Here’s yet another one of those car birthdays that makes you feel old. Ford’s medicine to a customer base that still mourned the passing of Cortina came along thirty years ago. The old faithful to family and fleet as well as being honoured amongst thieves, we raise and wiggle a glass to the Ford Sierra Sapphire. Like ’em or loath ’em they were a textbook lesson in how a manufacturer just knows exactly who buys a car, why and what for.
We have covered the Sierra at length on AROnline before so we won’t be going into the full belt and braces approach to the Sapphire, a car that’s just marked thirty years since its launch, but it marks a little more in some people’s emotions. That’s because the Sapphire was the last UK-produced Ford to feature rear-wheel drive at a time when almost everything else in its class didn’t and it also became the last family-sized car to be produced at Dagenham. Produced in the UK from 1987 to 1990 with models after coming from Belgium, the Sierra Sapphire sold in very strong numbers right up until its deletion in 1993 with the advent of the all-conquering Mondeo.
It really was exactly what it looked like – a Sierra with a boot, and this was by no means a bad thing either. The slightly stiffer body shell gave the handling a little bit more tidiness while the fully enclosed passenger compartment benefitted from a notably quieter environment. By now the Sierra was a proven product in the market place and Ford did little to scare the workshop staff by opting to mirror most of the driveline options already fitted to the five-door models – that meant the usual range of carb and fuel-injected OHC Pinto units for the petrol models with a PSA-designed 2.3-litre diesel thrown in for good measure.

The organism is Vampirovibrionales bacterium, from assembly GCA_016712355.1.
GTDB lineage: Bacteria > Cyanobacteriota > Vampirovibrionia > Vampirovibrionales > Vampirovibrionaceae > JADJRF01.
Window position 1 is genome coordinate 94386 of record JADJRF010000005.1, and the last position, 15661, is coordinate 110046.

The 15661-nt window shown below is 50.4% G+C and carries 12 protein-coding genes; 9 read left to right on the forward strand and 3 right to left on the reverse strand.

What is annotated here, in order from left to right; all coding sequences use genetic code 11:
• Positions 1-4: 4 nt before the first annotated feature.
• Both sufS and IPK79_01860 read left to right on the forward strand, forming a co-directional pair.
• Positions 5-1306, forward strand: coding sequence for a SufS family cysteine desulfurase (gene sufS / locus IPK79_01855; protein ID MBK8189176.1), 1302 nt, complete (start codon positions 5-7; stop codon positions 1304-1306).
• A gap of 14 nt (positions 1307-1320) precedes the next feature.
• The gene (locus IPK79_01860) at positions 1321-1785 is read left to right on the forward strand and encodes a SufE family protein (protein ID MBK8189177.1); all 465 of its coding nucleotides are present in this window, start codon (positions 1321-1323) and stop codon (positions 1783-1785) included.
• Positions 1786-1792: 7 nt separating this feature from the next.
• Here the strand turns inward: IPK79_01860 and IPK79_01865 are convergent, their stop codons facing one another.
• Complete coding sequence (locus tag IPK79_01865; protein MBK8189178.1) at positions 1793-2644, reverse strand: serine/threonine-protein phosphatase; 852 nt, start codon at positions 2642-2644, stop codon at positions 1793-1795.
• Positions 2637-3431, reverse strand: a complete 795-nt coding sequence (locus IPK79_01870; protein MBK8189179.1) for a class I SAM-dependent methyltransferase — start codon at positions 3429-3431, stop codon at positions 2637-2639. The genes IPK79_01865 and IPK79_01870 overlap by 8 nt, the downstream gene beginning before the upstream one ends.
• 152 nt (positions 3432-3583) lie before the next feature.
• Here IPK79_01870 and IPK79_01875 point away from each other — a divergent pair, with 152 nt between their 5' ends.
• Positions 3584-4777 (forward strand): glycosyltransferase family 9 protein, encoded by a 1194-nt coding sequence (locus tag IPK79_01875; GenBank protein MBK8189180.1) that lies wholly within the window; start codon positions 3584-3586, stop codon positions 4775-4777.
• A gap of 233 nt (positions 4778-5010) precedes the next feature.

Barely a year after launch the 1800cc lean burn Pinto unit was deleted in favour of an all new 1769cc CVH type engine (internally known as the R2-A) which bore little similarity to the existing 1.4 and 1.6-litre CVH found in the company’s front-wheel-drive models. The main reason for the differences was that this unique engine featured certain build and component ideas that would eventually find their way into the Zetec power unit design which was to follow a few years later. The same year (1988) also saw the Peugeot-based EN Series 2.3-litre diesel make way for a brand new smaller unit of 1.8-litre capacity also of PSA design that added an all important turbo decal to the boot.
Further engineering updates came in the form of an all-new 2.0-litre i4 twin cam engine and all synchromesh MT75 transmission for 1989 and, as expected, the Cosworth models followed suit in either two or four-wheel drive flavour. Soon after, the remaining 1.6-litre Pinto-engined models were deleted in favour of a traditional 1.6-litre CVH power unit and other updates included clever packaging detail changes as well as colour-keyed exterior and interior tweaks, Ford kept a fairly average car selling in respectable numbers right up to the whole Sierra range deletion in 1993. On a personal level? Well, I owned a twin-cam Saff some years back and found it to be one the very best motorway cruisers bought on a budget.
Happy Birthday to the Sapphire!
- Our Cars : Mike’s Rover 75 2.0 KV6 – Old fart with a bright spark - 27 June 2021
- Raise a glass to : 50 years of the Morris Marina - 27 April 2021
- Our Cars : Mike Humble’s Rover 75 Connoisseur SE 2.0 - 11 April 2021